Susan McKinney De Ortega | Fllirting in Spanish | MemoirJacob Monty | Gringos' GuideThe Novel In You by Rosalind Brackenbury
Gabriela Popa, author, Kafka's House, reviews Key West Story:

...As I was reading it, I saw Key West Story not only as a book telling us an amazing story about Key West, the place where most everyone "had too much sun and rum," but also as a book carrying a deeply profound message about the writing life, about the writer's mission and the mistakes that can be fatal to a writer's career. A book about writer's responsibility to stay true to The Code, as Hemingway advises:

"We're all writers, Conman, limning a faint sketch across the surface of the earth. Some of us will write books that will end up in the libraries for a few years before they rot or burn. But if you can write a story that's true and honest without bull****ing yourself or anyone else, maybe that's worth something fleeting. And if it's good enough it will last as long as there are human beings. Hold to The Code, Conman..."

Read the review here...
James Tipton reviews Flirting in Spanish for Mexconnect magazine:

Flirting in Spanish is not a "how-to-do-it" book. It is the true story of Susan McKinney, the 33-year-old daughter of former NBA coach Jack McKinney, who moved to Mexico to write, but soon met and "fell hopelessly and utterly in love" with Carlos, a poor Mexican teenager. longer "The Coach's daughter cruising the streets of Portland, Oregon on the back of a convertible showered with confetti and roses after the Trailblazers won the NBA championship. Now I was the Girl Who Took her Clothes off for Five Dollars an hour," modeling in the nude for three hours a session twice a week. To supplement that meagre but easy-earned income, Susan began teaching English "a few hours a week for less than minimum wage."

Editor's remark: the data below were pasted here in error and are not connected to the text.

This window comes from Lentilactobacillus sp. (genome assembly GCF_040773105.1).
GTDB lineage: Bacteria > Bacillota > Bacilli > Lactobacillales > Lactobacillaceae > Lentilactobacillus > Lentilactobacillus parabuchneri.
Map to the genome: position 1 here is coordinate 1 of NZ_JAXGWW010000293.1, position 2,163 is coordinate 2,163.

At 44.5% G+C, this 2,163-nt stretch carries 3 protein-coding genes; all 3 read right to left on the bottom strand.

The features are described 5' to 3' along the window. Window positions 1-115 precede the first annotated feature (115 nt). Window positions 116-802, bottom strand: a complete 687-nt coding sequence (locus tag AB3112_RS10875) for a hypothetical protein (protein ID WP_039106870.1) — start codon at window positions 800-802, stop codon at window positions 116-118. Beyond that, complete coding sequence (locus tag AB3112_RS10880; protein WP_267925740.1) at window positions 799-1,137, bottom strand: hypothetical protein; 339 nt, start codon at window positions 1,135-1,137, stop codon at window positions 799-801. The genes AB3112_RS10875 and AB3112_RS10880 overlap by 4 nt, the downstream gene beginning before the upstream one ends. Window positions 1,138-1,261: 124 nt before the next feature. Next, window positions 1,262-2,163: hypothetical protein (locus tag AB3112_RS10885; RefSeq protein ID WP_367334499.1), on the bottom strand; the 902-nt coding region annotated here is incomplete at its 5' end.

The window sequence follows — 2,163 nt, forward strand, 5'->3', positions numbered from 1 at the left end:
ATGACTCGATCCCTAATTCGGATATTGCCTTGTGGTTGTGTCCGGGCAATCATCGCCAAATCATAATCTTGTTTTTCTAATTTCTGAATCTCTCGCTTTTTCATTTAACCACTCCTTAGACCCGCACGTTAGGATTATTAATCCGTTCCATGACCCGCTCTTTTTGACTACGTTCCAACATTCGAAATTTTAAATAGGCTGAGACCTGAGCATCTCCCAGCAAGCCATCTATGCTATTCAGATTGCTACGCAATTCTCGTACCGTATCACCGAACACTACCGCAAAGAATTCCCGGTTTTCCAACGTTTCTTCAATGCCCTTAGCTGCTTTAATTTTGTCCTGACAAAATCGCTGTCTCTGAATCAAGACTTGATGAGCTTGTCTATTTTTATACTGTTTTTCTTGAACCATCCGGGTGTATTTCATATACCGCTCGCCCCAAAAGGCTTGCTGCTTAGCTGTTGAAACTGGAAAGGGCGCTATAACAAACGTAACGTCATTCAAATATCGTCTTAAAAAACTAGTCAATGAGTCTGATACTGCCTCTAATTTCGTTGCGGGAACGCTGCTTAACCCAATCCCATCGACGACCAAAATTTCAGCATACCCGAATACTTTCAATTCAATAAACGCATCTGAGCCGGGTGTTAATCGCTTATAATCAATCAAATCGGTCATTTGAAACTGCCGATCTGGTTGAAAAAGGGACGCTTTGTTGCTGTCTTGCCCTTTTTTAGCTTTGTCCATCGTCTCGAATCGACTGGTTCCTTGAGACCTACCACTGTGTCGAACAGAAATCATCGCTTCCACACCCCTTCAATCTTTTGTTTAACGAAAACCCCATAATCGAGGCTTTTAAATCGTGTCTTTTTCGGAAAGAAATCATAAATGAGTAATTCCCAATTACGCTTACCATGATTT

She lived, incidentally, in a casita "owned by the people who'd written A People's Guide to Mexico," a perennially popular book with readers of Mexconnect. Read the review here...
"Essential reading for every employer in the US working with Spanish speaking employees. A couple hours reading can give you the knowledge that it took me 30 years to learn - the hard way. A must read for human resource managers." --Mark Smoky Heuston, HR Director, Dakota Provisions

Jacob Monty, a Mexican American attorney based in Houston, Texas, delivers a practical and insightful, step by step guide to understanding the cultural nuances of Latinos, such as; humor, machismo, holidays, and family traditions, all of which factor into the successful integration of Hispanic workforces. In plain English, he presents the issues employers and management need to know: immigration, unionization, pay, vacation and more—including the surprising details of Monty’s own undercover experience as an illegal immigrant worker.

"Lively and charming and very helpful...more accessible to me than a number of books on writing that I know" - Ann L. McLaughlin, The Writers' Center, Washington D.C.

"Full of energy, brio and passion" - Galen Williams, founder, "Poets and Writers"

Read more here...


Recent guest blog posts and interviews from Antaeus authors:

Would Hemingway Tweet? Read the  San Francisco Book Review article by Rick Skwiot.

Rick Skwiot interview by Allie Baker on The Hemingway Project blog (Key West Story | An Interview with Rick Skwiot)

Susan McKinney De Ortega guest blog post on San Francisco Book Review  (Stop! In the Name of Editing: Why Self-Publishers Should Resist the Urge to Push the Submit Button)

Rick Skwiot’s Key West Story reviewed by Florida Keys Girl